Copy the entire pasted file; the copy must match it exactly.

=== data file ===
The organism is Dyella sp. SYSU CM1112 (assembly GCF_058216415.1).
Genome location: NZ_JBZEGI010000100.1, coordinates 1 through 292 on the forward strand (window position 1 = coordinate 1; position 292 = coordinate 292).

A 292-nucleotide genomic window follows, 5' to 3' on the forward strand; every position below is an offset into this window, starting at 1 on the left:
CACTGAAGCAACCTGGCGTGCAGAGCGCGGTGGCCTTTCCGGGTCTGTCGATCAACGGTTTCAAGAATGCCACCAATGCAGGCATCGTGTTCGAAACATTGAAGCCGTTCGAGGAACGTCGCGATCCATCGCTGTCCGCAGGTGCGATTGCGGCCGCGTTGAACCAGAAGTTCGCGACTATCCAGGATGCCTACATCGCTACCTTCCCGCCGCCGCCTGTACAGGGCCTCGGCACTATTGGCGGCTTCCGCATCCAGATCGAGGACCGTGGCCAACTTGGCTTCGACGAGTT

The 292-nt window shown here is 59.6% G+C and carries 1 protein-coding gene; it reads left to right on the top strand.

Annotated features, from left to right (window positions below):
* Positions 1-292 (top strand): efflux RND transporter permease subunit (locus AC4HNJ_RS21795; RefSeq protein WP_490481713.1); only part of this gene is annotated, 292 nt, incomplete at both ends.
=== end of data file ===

The organism is Dyella sp. SYSU CM1112 (assembly GCF_058216415.1).
Genome location: NZ_JBZEGI010000100.1, coordinates 1 through 292 on the forward strand (window position 1 = coordinate 1; position 292 = coordinate 292).

A 292-nucleotide genomic window follows, 5' to 3' on the forward strand; every position below is an offset into this window, starting at 1 on the left:
CACTGAAGCAACCTGGCGTGCAGAGCGCGGTGGCCTTTCCGGGTCTGTCGATCAACGGTTTCAAGAATGCCACCAATGCAGGCATCGTGTTCGAAACATTGAAGCCGTTCGAGGAACGTCGCGATCCATCGCTGTCCGCAGGTGCGATTGCGGCCGCGTTGAACCAGAAGTTCGCGACTATCCAGGATGCCTACATCGCTACCTTCCCGCCGCCGCCTGTACAGGGCCTCGGCACTATTGGCGGCTTCCGCATCCAGATCGAGGACCGTGGCCAACTTGGCTTCGACGAGTT

The 292-nt window shown here is 59.6% G+C and carries 1 protein-coding gene; it reads left to right on the top strand.

Annotated features, from left to right (window positions below):
* Positions 1-292 (top strand): efflux RND transporter permease subunit (locus AC4HNJ_RS21795; RefSeq protein WP_490481713.1); only part of this gene is annotated, 292 nt, incomplete at both ends.